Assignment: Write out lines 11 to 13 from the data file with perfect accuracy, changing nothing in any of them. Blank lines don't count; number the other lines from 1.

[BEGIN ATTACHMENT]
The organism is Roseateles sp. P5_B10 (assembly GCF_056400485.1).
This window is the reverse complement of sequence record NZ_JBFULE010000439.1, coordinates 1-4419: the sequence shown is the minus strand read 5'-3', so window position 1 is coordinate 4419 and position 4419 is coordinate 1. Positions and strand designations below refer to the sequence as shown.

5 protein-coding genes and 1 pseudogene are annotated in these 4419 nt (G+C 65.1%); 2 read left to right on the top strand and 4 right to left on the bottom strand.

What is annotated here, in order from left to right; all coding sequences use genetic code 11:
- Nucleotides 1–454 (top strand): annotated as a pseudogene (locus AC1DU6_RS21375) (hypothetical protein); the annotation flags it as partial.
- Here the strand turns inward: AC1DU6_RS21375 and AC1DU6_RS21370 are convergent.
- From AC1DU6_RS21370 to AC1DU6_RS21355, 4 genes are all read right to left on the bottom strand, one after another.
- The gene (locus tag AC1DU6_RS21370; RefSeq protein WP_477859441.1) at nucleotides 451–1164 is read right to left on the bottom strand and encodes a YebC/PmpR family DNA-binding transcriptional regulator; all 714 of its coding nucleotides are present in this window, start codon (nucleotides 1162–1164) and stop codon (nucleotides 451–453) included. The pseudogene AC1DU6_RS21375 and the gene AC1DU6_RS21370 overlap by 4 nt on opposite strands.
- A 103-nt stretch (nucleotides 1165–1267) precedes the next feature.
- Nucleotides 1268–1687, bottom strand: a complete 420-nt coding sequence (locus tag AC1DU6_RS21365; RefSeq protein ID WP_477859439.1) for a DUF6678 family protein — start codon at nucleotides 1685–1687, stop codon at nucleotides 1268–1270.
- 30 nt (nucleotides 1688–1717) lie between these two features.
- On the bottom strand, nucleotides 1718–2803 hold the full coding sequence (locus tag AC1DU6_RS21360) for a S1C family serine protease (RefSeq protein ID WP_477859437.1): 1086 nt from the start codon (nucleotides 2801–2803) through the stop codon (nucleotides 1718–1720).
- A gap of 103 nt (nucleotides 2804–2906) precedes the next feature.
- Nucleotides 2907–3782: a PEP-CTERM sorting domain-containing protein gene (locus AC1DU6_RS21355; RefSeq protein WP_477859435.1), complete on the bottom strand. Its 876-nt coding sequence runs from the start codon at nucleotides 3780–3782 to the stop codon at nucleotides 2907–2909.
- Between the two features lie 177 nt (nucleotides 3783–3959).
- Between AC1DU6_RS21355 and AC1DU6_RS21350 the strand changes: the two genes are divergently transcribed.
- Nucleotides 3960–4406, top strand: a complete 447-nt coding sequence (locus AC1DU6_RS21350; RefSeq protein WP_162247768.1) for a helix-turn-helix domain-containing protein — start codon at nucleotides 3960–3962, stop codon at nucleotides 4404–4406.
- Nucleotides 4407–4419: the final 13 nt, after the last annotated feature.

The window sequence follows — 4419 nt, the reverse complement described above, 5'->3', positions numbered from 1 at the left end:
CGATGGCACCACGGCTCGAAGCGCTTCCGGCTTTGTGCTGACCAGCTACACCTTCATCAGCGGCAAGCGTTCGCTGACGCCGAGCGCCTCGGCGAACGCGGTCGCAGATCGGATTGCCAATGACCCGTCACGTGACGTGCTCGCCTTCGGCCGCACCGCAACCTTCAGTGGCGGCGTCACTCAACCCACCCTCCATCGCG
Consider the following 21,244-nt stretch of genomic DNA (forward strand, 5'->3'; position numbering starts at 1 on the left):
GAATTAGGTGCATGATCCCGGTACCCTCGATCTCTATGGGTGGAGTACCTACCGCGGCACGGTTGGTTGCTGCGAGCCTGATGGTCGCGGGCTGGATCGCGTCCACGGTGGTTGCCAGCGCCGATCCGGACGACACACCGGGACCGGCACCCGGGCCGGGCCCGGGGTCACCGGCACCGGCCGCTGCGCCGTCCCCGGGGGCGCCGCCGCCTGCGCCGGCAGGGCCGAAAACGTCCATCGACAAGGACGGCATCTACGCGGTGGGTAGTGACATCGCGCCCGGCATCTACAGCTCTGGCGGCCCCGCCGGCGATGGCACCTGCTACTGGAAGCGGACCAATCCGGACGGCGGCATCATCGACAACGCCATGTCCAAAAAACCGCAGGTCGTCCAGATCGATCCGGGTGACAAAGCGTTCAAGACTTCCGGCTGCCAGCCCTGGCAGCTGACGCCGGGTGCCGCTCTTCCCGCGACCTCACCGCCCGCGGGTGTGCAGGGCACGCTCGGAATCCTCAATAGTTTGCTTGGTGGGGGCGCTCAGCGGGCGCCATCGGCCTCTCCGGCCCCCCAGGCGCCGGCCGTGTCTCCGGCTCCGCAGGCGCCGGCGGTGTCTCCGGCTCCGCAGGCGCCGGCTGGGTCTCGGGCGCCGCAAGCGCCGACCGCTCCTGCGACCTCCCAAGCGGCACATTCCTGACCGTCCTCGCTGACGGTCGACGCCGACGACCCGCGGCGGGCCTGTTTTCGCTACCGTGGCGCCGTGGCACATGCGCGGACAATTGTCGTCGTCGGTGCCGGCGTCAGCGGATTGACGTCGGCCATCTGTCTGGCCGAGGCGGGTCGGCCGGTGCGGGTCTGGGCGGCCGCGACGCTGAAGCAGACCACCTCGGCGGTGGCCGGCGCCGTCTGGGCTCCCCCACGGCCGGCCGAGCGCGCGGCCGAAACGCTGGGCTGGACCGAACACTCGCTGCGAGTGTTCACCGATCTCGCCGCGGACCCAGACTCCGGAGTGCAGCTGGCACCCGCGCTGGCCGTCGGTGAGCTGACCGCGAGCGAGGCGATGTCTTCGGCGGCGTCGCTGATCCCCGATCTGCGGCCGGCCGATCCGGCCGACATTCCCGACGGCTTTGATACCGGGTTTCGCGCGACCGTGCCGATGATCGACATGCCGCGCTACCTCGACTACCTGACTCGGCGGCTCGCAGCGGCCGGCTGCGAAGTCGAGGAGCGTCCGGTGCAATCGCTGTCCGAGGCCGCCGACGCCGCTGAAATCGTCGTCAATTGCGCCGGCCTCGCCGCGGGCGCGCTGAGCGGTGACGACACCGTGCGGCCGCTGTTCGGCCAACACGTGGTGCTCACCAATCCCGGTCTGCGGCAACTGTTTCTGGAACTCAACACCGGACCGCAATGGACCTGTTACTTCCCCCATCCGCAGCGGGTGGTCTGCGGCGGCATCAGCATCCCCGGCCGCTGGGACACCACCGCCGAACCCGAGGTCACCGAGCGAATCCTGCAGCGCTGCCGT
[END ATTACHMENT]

- 30 nt (nucleotides 1688–1717) lie between these two features.
- On the bottom strand, nucleotides 1718–2803 hold the full coding sequence (locus tag AC1DU6_RS21360) for a S1C family serine protease (RefSeq protein ID WP_477859437.1): 1086 nt from the start codon (nucleotides 2801–2803) through the stop codon (nucleotides 1718–1720).
- A gap of 103 nt (nucleotides 2804–2906) precedes the next feature.